PFC taps HMO database to run clinical trial simulations

By Nick Taylor

- Last updated on GMT

Related tags: Contract research organization

CRO PFC Pharma Focus is using a HMO database to provide feasibility information before a clinical trial starts, reducing costs, risks and developmental timelines.

The service from PFC taps into pharma’s desire to increase the number of successful trials. It performs this role by running simulations of clinical trials and altering different variables to predict their impact.

Underpinning these predictions is the database built by health maintenance organisation (HMO) Maccabi HealthCare Services over the past 15 years. The database contains cradle-to-grave information, such as imaging and drug purchasing, collected from 2m people.

Switzerland-based contract research organisation (CRO) PFC uses this information to predict the feasibility of clinical trials. Ran Frenkel, vice president of business development at PFC, gave Outsourcing-Pharma the example of using the system to predict recruitment.

By applying a list of inclusion and exclusion criteria to the database PFC can predict the recruitment rate. These criteria can then be altered to assess the impact on the rate of recruitment. Performing this process gives an idea of the optimal criteria before a trial starts.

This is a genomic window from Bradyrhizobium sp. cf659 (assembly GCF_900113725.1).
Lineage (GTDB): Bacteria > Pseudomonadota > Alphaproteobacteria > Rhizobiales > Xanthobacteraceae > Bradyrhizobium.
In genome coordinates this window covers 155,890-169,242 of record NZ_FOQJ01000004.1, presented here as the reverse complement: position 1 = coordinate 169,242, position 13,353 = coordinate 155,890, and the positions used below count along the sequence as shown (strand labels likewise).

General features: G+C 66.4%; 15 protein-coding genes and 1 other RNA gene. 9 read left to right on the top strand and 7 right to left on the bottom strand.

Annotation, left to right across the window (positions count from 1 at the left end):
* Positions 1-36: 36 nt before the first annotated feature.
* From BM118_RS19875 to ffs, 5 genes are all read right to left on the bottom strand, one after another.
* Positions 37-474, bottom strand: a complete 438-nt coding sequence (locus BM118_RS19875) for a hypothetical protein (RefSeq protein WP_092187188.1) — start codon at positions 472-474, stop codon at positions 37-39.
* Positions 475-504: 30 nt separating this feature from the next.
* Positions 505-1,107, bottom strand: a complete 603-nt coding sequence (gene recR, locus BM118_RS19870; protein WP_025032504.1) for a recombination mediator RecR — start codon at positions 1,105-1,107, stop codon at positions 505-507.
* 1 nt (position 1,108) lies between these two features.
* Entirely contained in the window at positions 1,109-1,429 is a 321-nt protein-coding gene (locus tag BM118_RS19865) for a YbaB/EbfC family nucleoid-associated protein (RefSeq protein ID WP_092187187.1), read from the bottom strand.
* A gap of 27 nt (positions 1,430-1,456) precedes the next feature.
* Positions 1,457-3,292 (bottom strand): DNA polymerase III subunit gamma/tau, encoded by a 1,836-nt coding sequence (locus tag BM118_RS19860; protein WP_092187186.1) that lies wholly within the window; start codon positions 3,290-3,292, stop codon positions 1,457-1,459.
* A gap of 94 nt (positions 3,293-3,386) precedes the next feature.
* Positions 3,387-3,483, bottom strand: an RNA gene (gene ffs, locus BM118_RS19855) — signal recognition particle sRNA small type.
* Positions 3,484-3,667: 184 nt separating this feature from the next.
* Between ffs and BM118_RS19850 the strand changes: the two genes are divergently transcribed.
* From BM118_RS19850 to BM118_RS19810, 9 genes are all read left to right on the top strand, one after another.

PFC can now offer clients enhanced research planning services, including feasibility studies, patient profiling and real time automated patient recruitment tools​”, said Frenkel in a press statement.

The system can also be applied to safety. Frenkel said that by viewing the disease profiles of people on the database PFC can identify potential risks and eliminate them before the actual clinical trial starts.

PFC is now fully commercialising the system but has already begun providing it to some clients. Frenkel said these clients have been “very receptive​” to the technology and “gained information that saved lots of money because of better planning​”.

Alternative systems

Trial feasibility can be assessed using questionnaires but this process is subjective and makes assumptions, said Frenkel. In contrast, the database consists of actual patient information collected by 3,600 physicians and updated daily.

Frenkel said that two UK-based companies also provide access to data but these lack details included in Maccabi’s. The other products are built from data provided by general practitioners(GP). In addition to GPs, Maccabi collects data from specialists, such as gynaecologists.

Furthermore, databases collated by other HMOs are primarily for billing purposes, said Frenkel, making it difficult to apply them to this model. This puts PFC in a strong position in a niche which allows it to offer “significant added value​”, said Frenkel.

PFC has access to the database under an exclusive five-year deal. Over this period PFC and Maccabi will share the costs and profits. PFC can only view anonymous patient information and is unable to edit the database.

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